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California's Energy Crisis: The Silver Lining

In a perverse way, California's energy crisis is a dream-come-true for progressives who argue for public ownership of public assets and regulation over private sector activities.
 
 
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The following are excerpts of remarks made at the all-day conference sponsored by Americans for Democratic Action on June 24, 2001 in Los Angeles. The conference was entitled "Wake Up Democrats; Take Back the Country.

In a perverse way, California's energy crisis is a dream-come-true for progressives. It gives us a chance to argue for public ownership of public assets and for greater regulation over private sector activities. The two questions for policy makers then become, "How does one determine what is and what is not a public asset?" And, "How does one know when to deregulate an industry or sector?"

The following is a five-point checklist that should be attached to the door of every member of Congress and every state legislator in the country:

1. If it's a necessity of modern life, don't deregulate or privatize it. Air, water, and electricity fall into this category. When it's dark outside, the consumer has little choice but to turn on the lights.

2. If the industry in question wants to be deregulated and then showers members with contributions to make things happen, red flags are in order. The following are recent examples of wholesale deregulations gone bad:

a. The savings and loan industry was deregulated in 1981 by the Garn-St. Germain Act. S&L executives including Charles Keating were free to invest in pork bellies and other speculative instruments. Because each savings account was insured up to $100,000, taxpayers ended up paying the massive tab.

b. The airlines were deregulated in 1979 and the Civil Aeronautics Board was abolished in the process. Airlines were free to establish their own routes and set their own pricing. But instead of creating more competition, the law resulted in more concentration not to mention deteriorating service, congested skies and flight delays. The major carriers control the gates at major airports as well as the computer reservation system. That made the entry of small carriers into the industry almost impossible. Now there' s talk of privatizing the air traffic control system and the major airports. That would be a recipe for a real cartel, with United and American in total control of the skies.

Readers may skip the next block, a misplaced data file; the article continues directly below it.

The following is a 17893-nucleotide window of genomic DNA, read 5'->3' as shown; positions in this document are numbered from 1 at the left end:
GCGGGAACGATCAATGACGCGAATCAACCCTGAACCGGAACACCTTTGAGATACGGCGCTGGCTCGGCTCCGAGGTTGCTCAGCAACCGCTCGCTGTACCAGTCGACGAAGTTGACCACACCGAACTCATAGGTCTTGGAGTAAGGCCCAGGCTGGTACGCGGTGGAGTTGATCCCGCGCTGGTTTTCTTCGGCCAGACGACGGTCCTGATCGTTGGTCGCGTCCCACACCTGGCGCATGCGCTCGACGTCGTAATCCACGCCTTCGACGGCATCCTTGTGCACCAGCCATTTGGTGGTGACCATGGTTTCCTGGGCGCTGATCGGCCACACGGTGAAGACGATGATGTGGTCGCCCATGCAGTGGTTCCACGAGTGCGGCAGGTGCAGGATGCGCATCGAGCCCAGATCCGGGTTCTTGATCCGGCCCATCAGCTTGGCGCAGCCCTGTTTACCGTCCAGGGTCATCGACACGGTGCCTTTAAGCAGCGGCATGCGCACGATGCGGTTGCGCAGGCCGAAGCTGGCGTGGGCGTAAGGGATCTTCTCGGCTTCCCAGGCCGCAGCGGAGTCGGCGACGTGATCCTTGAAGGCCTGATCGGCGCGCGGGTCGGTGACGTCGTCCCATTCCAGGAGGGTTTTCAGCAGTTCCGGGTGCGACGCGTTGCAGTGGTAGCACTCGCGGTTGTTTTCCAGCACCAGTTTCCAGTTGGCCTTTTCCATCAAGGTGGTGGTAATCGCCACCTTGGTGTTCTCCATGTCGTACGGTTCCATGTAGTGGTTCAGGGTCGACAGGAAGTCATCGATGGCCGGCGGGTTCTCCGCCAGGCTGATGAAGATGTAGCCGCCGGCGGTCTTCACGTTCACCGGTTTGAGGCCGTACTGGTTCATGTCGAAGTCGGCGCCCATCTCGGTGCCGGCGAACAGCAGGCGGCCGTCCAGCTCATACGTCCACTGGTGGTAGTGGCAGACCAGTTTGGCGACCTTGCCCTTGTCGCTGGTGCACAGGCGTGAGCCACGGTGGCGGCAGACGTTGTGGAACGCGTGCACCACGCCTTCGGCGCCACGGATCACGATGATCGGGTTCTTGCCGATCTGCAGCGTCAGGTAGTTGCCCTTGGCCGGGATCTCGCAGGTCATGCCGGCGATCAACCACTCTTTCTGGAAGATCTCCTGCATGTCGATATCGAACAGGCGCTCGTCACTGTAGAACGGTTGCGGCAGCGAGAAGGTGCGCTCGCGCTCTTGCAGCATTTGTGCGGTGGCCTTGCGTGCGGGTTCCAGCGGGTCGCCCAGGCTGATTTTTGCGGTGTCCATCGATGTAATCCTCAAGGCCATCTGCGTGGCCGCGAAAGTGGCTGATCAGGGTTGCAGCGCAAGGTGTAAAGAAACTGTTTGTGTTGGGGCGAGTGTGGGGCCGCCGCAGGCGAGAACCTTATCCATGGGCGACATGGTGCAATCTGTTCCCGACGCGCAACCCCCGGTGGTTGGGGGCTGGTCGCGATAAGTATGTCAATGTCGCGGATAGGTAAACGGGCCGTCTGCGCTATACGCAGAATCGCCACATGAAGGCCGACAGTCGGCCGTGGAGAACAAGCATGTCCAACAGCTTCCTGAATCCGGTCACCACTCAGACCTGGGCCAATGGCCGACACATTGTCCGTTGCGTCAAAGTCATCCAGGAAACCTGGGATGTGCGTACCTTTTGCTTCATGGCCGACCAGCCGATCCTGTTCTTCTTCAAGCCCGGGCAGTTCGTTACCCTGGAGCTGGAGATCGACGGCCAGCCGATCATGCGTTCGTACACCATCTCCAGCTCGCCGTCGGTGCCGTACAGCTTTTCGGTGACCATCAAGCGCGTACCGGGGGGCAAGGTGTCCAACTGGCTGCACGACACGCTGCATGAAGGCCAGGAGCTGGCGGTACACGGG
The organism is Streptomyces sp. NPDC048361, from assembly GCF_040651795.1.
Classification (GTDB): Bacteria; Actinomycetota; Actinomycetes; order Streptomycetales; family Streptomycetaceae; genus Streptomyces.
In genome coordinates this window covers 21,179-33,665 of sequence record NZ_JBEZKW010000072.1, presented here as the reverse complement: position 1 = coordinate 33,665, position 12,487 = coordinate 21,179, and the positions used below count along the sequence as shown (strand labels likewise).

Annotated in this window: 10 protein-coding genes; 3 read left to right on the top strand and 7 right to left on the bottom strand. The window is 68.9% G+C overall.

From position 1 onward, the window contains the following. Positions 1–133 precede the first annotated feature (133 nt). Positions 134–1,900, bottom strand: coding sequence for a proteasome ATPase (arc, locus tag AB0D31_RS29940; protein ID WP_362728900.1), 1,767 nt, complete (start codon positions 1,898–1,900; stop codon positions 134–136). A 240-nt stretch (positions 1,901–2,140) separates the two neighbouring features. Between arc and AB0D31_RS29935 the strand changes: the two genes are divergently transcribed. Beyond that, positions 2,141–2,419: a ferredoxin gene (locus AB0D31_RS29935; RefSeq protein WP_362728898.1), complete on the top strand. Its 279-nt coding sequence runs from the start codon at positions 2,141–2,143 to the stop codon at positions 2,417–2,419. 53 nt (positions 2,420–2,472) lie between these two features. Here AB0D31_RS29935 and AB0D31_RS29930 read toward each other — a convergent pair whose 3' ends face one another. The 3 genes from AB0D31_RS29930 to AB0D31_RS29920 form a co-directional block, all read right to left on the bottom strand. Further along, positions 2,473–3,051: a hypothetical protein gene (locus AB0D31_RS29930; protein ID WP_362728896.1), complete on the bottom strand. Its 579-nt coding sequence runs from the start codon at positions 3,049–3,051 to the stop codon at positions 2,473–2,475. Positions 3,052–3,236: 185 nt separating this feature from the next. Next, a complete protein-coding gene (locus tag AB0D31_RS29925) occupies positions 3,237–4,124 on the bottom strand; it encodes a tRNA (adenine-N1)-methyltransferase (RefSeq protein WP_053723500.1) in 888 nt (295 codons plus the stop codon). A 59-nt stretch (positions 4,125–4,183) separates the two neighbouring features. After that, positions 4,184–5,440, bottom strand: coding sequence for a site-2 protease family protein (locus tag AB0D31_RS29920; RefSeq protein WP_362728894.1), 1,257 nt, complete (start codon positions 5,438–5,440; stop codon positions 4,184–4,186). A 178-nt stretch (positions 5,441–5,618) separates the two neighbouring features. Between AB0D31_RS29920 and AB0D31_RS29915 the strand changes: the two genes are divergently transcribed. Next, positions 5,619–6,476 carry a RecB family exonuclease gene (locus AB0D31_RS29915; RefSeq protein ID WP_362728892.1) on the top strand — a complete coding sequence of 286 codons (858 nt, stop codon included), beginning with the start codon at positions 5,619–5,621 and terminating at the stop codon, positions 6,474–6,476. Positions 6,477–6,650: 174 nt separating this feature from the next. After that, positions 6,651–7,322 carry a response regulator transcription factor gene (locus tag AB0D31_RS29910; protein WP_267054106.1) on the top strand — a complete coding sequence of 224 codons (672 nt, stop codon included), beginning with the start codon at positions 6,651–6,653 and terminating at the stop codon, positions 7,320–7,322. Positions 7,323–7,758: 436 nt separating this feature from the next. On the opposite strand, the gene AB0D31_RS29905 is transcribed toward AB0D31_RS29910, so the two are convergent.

3. If fundamental civic values are involved, don't privatize. The most obvious example is prisons.

4. There is no such thing as a healthcare marketplace. We don't choose to be sick. And the cost of medical services doesn't go down when the supply of doctors goes up. Doctors' fees only decline when the corporation they work for says so. But there is another economic theory that is at work here: There is a strong relationship between healthcare profits and quality of care. If healthcare profits go up, quality of care usually goes down.

5. Privatization should only be considered where there is real competition in place in the industry and there is a union shop in place. Examples to be considered at the local level are garbage collection, and street and park maintenance

There are things we hold too dear to be left to the private sector. The next time a plane crashes, or a tire fails, or a deadly strain of e coli is discovered, do we really want the air carriers, or the tire makers or the meat processors to do their own internal investigations and leave it at that? I ask you: Do we really want the drug companies to market their products without prior FDA testing, as Newt Gingrich suggested with a straight face in 1994? Pay attention to the congressional hearings the next time disaster strikes. Republicans usually join Democrats in asking hard questions of agency heads, whether it's the FAA or NHTSA.

Now, what do I mean when I say we can argue for public ownership of public assets? Oil and gas come to mind here. They are, after all, diminishing natural resources. Both are crucial to our economy. At the very least, these are industries that cry out for greater regulatory oversight from Washington. Very few Americans believe the price at the pump has a relationship with supply and demand. At the very least, we should be able to know if the price of gas is set by the market or just gamed by the oil companies.

Fear and distrust of big government are embedded in our national psyche. Those suspicions increased during the 1960's and have been exacerbated lately by various misdeeds by the FBI. Still, the time has come to leave the government bashing to our adversaries. Two examples tell the story of the price we pay for inadequate federal oversight:

1. Until problems were discovered with certain Firestone tires a few months ago and over 100 people died as a result, auto and tire manufacturers were not required by law to report known defects to the federal government. And while the auto makers voluntary recall products all the time, NHTSA has only limited power to order mandatory recalls, and even then, the action can still be challenged in court by the car makers

2. The Department of Agriculture still lacks the authority to close down meat processing plants even when life-threatening bacteria can be traced to a specific facility.

The deadly price we pay when we engage in government bashing is unchecked and unbridled corporate power. PG&E, Duke Energy, El Paso Natural Gas and Enron are just the tips of this iceberg.

The writer is the President of the Institute for Government Renewal, a Washington-based public policy institute.